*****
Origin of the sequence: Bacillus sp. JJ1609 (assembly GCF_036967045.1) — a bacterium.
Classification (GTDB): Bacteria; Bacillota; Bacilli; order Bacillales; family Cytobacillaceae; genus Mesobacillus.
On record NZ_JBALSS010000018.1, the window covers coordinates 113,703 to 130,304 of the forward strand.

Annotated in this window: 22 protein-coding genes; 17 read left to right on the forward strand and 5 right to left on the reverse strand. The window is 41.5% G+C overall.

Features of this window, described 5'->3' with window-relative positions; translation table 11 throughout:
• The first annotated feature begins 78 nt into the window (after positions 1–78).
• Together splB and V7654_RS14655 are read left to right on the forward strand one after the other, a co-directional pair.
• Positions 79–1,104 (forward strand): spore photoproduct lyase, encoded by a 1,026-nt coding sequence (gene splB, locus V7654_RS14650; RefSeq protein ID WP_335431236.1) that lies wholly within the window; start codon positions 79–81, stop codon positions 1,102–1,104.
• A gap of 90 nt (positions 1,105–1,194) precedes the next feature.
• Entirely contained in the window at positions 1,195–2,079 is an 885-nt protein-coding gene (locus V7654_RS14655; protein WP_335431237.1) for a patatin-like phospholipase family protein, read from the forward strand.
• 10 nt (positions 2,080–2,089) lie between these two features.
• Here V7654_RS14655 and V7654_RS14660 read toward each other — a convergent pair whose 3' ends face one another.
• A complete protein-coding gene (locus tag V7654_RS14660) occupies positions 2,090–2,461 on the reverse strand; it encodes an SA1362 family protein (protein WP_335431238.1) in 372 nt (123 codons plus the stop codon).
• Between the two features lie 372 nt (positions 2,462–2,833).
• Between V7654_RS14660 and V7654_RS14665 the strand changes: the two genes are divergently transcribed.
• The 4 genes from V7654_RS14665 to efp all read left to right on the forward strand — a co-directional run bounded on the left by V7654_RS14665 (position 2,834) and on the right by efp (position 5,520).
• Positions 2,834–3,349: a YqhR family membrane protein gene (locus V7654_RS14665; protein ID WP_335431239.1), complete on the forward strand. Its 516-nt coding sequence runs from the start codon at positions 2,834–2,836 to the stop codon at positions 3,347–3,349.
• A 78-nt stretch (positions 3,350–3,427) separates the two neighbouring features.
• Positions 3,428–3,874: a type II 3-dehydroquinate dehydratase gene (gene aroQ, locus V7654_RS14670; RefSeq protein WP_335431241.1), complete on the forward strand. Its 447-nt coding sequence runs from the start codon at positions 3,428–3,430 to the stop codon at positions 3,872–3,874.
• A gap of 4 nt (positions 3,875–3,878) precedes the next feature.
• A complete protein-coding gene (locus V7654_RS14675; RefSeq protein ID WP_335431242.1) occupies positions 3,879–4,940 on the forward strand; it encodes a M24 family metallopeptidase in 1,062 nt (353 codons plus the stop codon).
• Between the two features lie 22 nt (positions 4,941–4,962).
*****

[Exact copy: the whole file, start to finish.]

Origin of the sequence: Bacillus sp. JJ1609 (assembly GCF_036967045.1) — a bacterium.
Classification (GTDB): Bacteria; Bacillota; Bacilli; order Bacillales; family Cytobacillaceae; genus Mesobacillus.
On record NZ_JBALSS010000018.1, the window covers coordinates 113,703 to 130,304 of the forward strand.

Annotated in this window: 22 protein-coding genes; 17 read left to right on the forward strand and 5 right to left on the reverse strand. The window is 41.5% G+C overall.

Features of this window, described 5'->3' with window-relative positions; translation table 11 throughout:
• The first annotated feature begins 78 nt into the window (after positions 1–78).
• Together splB and V7654_RS14655 are read left to right on the forward strand one after the other, a co-directional pair.
• Positions 79–1,104 (forward strand): spore photoproduct lyase, encoded by a 1,026-nt coding sequence (gene splB, locus V7654_RS14650; RefSeq protein ID WP_335431236.1) that lies wholly within the window; start codon positions 79–81, stop codon positions 1,102–1,104.
• A gap of 90 nt (positions 1,105–1,194) precedes the next feature.
• Entirely contained in the window at positions 1,195–2,079 is an 885-nt protein-coding gene (locus V7654_RS14655; protein WP_335431237.1) for a patatin-like phospholipase family protein, read from the forward strand.
• 10 nt (positions 2,080–2,089) lie between these two features.
• Here V7654_RS14655 and V7654_RS14660 read toward each other — a convergent pair whose 3' ends face one another.
• A complete protein-coding gene (locus tag V7654_RS14660) occupies positions 2,090–2,461 on the reverse strand; it encodes an SA1362 family protein (protein WP_335431238.1) in 372 nt (123 codons plus the stop codon).
• Between the two features lie 372 nt (positions 2,462–2,833).
• Between V7654_RS14660 and V7654_RS14665 the strand changes: the two genes are divergently transcribed.
• The 4 genes from V7654_RS14665 to efp all read left to right on the forward strand — a co-directional run bounded on the left by V7654_RS14665 (position 2,834) and on the right by efp (position 5,520).
• Positions 2,834–3,349: a YqhR family membrane protein gene (locus V7654_RS14665; protein ID WP_335431239.1), complete on the forward strand. Its 516-nt coding sequence runs from the start codon at positions 2,834–2,836 to the stop codon at positions 3,347–3,349.
• A 78-nt stretch (positions 3,350–3,427) separates the two neighbouring features.
• Positions 3,428–3,874: a type II 3-dehydroquinate dehydratase gene (gene aroQ, locus V7654_RS14670; RefSeq protein WP_335431241.1), complete on the forward strand. Its 447-nt coding sequence runs from the start codon at positions 3,428–3,430 to the stop codon at positions 3,872–3,874.
• A gap of 4 nt (positions 3,875–3,878) precedes the next feature.
• A complete protein-coding gene (locus V7654_RS14675; RefSeq protein ID WP_335431242.1) occupies positions 3,879–4,940 on the forward strand; it encodes a M24 family metallopeptidase in 1,062 nt (353 codons plus the stop codon).
• Between the two features lie 22 nt (positions 4,941–4,962).